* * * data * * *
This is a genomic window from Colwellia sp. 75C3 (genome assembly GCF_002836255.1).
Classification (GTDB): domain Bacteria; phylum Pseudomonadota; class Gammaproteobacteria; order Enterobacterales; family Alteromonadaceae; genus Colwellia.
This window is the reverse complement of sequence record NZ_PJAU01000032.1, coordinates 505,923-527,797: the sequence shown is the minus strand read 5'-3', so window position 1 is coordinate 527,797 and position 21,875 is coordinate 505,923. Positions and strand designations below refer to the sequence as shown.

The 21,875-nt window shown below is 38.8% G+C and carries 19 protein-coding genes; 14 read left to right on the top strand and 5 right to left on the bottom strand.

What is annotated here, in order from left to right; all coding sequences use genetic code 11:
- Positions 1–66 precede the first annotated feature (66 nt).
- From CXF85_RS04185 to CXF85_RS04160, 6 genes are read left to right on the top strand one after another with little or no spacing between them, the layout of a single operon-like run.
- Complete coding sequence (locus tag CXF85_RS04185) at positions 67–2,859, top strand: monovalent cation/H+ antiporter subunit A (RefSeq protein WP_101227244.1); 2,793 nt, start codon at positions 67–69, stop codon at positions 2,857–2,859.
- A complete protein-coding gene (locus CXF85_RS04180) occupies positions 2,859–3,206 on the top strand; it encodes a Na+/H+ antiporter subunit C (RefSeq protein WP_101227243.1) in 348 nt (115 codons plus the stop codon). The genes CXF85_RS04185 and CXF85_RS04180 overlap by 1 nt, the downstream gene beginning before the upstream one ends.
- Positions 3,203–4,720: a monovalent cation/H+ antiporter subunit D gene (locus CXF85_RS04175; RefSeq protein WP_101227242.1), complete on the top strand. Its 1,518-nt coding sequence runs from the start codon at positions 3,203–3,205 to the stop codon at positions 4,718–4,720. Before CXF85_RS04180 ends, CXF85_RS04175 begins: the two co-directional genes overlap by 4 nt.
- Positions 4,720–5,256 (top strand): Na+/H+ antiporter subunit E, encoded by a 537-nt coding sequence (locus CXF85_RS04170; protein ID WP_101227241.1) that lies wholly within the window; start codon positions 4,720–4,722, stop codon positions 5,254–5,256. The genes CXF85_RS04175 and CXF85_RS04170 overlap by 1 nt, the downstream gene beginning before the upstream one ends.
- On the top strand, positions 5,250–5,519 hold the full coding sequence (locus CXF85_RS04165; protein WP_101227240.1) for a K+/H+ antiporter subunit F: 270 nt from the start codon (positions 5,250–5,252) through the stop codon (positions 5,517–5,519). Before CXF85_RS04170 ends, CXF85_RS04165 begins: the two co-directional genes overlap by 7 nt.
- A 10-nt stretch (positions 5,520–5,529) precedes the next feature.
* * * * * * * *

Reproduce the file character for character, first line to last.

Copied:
This is a genomic window from Colwellia sp. 75C3 (genome assembly GCF_002836255.1).
Classification (GTDB): domain Bacteria; phylum Pseudomonadota; class Gammaproteobacteria; order Enterobacterales; family Alteromonadaceae; genus Colwellia.
This window is the reverse complement of sequence record NZ_PJAU01000032.1, coordinates 505,923-527,797: the sequence shown is the minus strand read 5'-3', so window position 1 is coordinate 527,797 and position 21,875 is coordinate 505,923. Positions and strand designations below refer to the sequence as shown.

The 21,875-nt window shown below is 38.8% G+C and carries 19 protein-coding genes; 14 read left to right on the top strand and 5 right to left on the bottom strand.

What is annotated here, in order from left to right; all coding sequences use genetic code 11:
- Positions 1–66 precede the first annotated feature (66 nt).
- From CXF85_RS04185 to CXF85_RS04160, 6 genes are read left to right on the top strand one after another with little or no spacing between them, the layout of a single operon-like run.
- Complete coding sequence (locus tag CXF85_RS04185) at positions 67–2,859, top strand: monovalent cation/H+ antiporter subunit A (RefSeq protein WP_101227244.1); 2,793 nt, start codon at positions 67–69, stop codon at positions 2,857–2,859.
- A complete protein-coding gene (locus CXF85_RS04180) occupies positions 2,859–3,206 on the top strand; it encodes a Na+/H+ antiporter subunit C (RefSeq protein WP_101227243.1) in 348 nt (115 codons plus the stop codon). The genes CXF85_RS04185 and CXF85_RS04180 overlap by 1 nt, the downstream gene beginning before the upstream one ends.
- Positions 3,203–4,720: a monovalent cation/H+ antiporter subunit D gene (locus CXF85_RS04175; RefSeq protein WP_101227242.1), complete on the top strand. Its 1,518-nt coding sequence runs from the start codon at positions 3,203–3,205 to the stop codon at positions 4,718–4,720. Before CXF85_RS04180 ends, CXF85_RS04175 begins: the two co-directional genes overlap by 4 nt.
- Positions 4,720–5,256 (top strand): Na+/H+ antiporter subunit E, encoded by a 537-nt coding sequence (locus CXF85_RS04170; protein ID WP_101227241.1) that lies wholly within the window; start codon positions 4,720–4,722, stop codon positions 5,254–5,256. The genes CXF85_RS04175 and CXF85_RS04170 overlap by 1 nt, the downstream gene beginning before the upstream one ends.
- On the top strand, positions 5,250–5,519 hold the full coding sequence (locus CXF85_RS04165; protein WP_101227240.1) for a K+/H+ antiporter subunit F: 270 nt from the start codon (positions 5,250–5,252) through the stop codon (positions 5,517–5,519). Before CXF85_RS04170 ends, CXF85_RS04165 begins: the two co-directional genes overlap by 7 nt.
- A 10-nt stretch (positions 5,520–5,529) precedes the next feature.